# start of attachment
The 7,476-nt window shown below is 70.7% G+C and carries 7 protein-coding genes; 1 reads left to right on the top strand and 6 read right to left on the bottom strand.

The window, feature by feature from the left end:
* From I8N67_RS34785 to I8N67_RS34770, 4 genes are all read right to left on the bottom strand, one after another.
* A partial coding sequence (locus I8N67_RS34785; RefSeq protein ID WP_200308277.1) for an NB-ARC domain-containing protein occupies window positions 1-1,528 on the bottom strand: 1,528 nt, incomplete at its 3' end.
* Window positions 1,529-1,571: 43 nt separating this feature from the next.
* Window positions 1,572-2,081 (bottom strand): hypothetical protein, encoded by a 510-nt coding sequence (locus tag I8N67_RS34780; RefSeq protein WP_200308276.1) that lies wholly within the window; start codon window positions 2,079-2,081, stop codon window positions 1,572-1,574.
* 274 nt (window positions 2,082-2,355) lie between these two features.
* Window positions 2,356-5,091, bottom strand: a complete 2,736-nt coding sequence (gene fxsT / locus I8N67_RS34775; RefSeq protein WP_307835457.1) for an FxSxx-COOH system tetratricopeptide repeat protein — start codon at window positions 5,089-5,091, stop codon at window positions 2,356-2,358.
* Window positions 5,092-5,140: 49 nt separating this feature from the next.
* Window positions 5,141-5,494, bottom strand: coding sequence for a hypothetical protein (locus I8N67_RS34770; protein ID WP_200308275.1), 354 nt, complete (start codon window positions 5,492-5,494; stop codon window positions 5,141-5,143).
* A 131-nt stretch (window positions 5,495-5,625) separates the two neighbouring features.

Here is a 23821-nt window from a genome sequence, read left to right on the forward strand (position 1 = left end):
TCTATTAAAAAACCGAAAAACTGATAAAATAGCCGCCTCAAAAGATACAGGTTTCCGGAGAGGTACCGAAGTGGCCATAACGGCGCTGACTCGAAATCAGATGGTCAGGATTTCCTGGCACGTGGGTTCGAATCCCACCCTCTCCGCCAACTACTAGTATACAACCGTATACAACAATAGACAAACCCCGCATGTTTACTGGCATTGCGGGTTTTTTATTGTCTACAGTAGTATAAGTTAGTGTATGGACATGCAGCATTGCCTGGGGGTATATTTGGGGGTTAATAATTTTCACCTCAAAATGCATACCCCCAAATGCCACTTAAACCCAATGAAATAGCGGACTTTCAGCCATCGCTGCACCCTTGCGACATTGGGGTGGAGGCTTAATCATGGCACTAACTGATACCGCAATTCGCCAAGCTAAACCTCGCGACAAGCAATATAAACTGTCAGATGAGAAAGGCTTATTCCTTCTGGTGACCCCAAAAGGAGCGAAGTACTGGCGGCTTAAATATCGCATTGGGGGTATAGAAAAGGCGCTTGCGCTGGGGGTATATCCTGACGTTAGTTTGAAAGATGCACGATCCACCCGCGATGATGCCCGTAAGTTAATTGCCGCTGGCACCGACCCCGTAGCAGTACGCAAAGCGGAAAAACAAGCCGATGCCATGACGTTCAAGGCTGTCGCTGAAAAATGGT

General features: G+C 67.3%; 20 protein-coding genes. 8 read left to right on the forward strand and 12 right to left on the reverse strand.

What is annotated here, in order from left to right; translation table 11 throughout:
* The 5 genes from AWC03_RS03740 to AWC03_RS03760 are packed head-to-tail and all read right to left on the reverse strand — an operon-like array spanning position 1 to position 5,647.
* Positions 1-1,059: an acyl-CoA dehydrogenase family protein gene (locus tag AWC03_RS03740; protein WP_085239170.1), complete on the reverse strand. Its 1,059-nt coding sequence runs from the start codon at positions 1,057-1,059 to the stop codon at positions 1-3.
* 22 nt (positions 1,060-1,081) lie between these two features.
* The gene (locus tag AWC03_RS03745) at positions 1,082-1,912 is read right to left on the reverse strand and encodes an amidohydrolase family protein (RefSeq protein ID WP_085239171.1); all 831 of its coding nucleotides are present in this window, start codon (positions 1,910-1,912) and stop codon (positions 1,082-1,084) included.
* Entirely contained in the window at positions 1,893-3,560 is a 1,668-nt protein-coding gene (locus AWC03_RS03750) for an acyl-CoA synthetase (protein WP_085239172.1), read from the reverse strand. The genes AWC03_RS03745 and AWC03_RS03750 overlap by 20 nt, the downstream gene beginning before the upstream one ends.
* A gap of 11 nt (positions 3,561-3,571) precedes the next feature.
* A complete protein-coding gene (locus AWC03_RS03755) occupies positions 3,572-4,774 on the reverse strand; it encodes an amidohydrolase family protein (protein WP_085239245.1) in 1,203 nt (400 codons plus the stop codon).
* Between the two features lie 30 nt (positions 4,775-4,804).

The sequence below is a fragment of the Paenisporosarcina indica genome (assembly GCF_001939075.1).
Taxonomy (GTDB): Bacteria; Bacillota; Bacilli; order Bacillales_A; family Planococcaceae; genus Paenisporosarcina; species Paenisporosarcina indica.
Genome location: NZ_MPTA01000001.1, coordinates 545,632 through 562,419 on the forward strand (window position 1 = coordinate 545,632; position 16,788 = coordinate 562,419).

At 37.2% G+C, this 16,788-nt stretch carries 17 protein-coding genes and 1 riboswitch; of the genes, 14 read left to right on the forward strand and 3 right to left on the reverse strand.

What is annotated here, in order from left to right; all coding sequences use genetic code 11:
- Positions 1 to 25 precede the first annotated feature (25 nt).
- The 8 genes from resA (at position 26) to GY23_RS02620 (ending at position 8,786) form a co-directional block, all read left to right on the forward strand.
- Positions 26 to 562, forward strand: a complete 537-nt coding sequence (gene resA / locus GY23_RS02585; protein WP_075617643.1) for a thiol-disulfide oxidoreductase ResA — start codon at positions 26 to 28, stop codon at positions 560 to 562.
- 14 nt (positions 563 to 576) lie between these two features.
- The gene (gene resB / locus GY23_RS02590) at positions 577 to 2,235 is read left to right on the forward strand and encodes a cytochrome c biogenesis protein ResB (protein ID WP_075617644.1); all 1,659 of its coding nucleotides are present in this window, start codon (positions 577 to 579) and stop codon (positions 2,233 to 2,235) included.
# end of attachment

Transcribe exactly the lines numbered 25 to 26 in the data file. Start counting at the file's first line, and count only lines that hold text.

Taxonomy (GTDB): Bacteria; Bacillota; Bacilli; order Bacillales_A; family Planococcaceae; genus Paenisporosarcina; species Paenisporosarcina indica.
Genome location: NZ_MPTA01000001.1, coordinates 545,632 through 562,419 on the forward strand (window position 1 = coordinate 545,632; position 16,788 = coordinate 562,419).